–        Class 5:      “Pharmaceutical, veterinary and sanitary preparations; dietetic substances adapted for medical use, food for babies; plasters, materials for dressings; material for stopping teeth, dental wax; disinfectants; preparations for destroying vermin; fungicides, herbicides”;

–        Class 42:      “Scientific and technological services and research and design relating thereto, industrial analysis and research services.”

6      The opposition was directed against all the goods in respect of which registration had been sought.

7      By decision of 3 September 2009, the Opposition Division rejected the opposition for all the goods, finding that there was no likelihood of confusion between the signs within the meaning of Article 8(1)(b) of Regulation No 207/2009.

8      On 13 October 2009, [Bial-Portela] filed an appeal with OHIM, under Articles 58 to 64 of Regulation No 207/2009, against the Opposition Division’s decision.

9      By [the contested decision], the First Board of Appeal of OHIM dismissed [Bial-Portela’s] opposition in its entirety. In particular, it found that the relevant public is composed of all European Union consumers and that the goods designated by the earlier mark and those designated by the mark applied for are identical. It was of the opinion that, notwithstanding the common elements, in particular the first syllable and the first three letters, the global phonetic and visual impressions produced by the signs at issue are different. The Board of Appeal considered that, as the conceptual comparison does not influence the assessment of the similarity of the signs, the visual and phonetic differences are sufficiently relevant to exclude a likelihood of confusion, even for identical goods.’

 The procedure before the General Court and the judgment under appeal

3        By application lodged at the Registry of the General Court on 6 July 2011, Bial-Portela brought an action seeking, first, annulment of the contested decision and, second, an order requiring OHIM to refuse registration of the mark at issue.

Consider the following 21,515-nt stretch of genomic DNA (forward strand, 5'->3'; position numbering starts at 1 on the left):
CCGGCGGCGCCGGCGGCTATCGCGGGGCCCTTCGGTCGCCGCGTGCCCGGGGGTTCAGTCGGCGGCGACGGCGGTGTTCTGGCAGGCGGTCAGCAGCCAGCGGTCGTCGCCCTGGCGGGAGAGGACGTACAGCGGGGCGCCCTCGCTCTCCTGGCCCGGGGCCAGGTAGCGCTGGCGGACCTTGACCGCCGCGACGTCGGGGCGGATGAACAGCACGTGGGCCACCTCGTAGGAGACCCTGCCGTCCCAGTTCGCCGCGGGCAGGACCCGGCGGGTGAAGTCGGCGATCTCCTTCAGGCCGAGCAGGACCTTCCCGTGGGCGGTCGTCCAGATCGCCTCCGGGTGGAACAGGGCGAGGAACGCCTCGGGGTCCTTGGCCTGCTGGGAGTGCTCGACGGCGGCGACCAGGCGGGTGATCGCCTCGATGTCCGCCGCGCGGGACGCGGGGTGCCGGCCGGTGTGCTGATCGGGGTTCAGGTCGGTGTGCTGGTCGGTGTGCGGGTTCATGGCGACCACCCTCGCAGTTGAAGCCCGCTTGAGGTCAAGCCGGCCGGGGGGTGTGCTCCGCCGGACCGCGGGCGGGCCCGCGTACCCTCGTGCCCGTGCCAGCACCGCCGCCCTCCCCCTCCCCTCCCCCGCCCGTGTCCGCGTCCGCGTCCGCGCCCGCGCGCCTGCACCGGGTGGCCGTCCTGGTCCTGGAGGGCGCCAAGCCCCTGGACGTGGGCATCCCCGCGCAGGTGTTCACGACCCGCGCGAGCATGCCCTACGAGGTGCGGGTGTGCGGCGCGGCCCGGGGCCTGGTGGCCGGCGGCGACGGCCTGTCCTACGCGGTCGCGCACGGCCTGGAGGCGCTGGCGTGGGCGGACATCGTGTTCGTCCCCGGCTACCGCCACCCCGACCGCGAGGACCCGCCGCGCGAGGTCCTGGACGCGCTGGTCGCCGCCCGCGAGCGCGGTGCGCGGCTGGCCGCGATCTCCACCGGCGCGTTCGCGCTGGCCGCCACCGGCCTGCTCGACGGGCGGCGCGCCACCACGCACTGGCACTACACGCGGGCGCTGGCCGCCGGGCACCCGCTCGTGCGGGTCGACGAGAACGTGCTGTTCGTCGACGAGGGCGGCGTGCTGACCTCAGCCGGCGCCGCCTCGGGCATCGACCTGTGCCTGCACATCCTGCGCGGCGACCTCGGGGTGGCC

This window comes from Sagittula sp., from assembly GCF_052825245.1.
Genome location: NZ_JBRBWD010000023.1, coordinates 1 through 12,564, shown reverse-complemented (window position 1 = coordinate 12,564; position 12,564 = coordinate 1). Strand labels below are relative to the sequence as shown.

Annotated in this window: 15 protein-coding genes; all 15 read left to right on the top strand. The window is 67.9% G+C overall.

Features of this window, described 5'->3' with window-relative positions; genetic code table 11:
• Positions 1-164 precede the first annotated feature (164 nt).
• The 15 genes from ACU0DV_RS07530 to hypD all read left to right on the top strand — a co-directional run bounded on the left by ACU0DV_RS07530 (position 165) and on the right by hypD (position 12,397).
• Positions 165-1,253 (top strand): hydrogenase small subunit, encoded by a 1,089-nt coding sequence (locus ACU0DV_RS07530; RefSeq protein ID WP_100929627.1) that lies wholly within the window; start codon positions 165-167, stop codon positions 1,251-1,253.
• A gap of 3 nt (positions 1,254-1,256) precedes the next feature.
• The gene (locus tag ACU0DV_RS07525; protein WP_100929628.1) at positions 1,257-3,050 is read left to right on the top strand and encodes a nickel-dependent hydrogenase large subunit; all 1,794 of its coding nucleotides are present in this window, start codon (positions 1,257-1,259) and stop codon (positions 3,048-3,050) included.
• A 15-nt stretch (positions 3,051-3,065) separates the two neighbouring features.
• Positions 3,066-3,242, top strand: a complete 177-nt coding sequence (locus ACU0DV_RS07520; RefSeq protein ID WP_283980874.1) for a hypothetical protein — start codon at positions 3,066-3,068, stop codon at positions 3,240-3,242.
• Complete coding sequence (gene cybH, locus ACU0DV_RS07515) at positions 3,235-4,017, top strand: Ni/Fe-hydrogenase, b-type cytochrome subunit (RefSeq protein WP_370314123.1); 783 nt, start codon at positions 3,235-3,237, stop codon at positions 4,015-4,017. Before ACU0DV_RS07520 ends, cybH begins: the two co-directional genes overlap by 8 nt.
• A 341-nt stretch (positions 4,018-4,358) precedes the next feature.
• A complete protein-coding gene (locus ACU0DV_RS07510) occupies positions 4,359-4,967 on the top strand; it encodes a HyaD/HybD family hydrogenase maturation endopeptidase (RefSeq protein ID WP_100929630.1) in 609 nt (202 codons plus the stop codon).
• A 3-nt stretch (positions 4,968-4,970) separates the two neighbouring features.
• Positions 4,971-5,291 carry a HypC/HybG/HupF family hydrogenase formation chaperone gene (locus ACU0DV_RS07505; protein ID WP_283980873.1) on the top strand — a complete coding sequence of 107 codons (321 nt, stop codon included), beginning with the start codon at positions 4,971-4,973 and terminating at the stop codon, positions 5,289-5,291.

4        In support of its action, Bial-Portela raised a single plea in law, alleging infringement of Article 8(1)(b) of Regulation No 207/2009.

5        By the judgment under appeal, the General Court, first, found that Bial-Portela’s request for the Court to issue an order to OHIM was inadmissible and, second, upheld Bial-Portela’s single plea in law and annulled the contested decision. In that regard, it found, inter alia:

–        at paragraph 18 of that judgment, that the relevant public is composed of the average consumer in the European Union, who is reasonably well informed and reasonably observant and circumspect;

–        at paragraph 19 of that judgment, that the goods designated by the marks at issue are identical;

–        at paragraphs 26 and 27 of the judgment under appeal, that the visual differences created by the central and end parts of the signs at issue are not sufficient to cancel out the impression of similarity created by the common first part of those signs and that, therefore, contrary to the finding of the Board of Appeal, those signs, taken as a whole, are visually similar;

–        at paragraphs 32 to 34 of that judgment, that the first syllable is identical in the two marks at issue, that the second syllables are different but close in their sound, and that the third syllables are distinct but contain the common letters ‘i’ and ‘x’, the second of which has a clearly recognisable sound; that therefore, assessed globally, the phonetic differences between the marks at issue do not preclude some phonetic similarity;

–        at paragraph 35 of that judgment, that neither sign has a meaning in the relevant languages and that the conceptual comparison does not therefore influence the comparison of the signs.

6        With regard, more particularly, to the global assessment of the likelihood of confusion, the General Court held as follows in paragraph 40 of the judgment under appeal: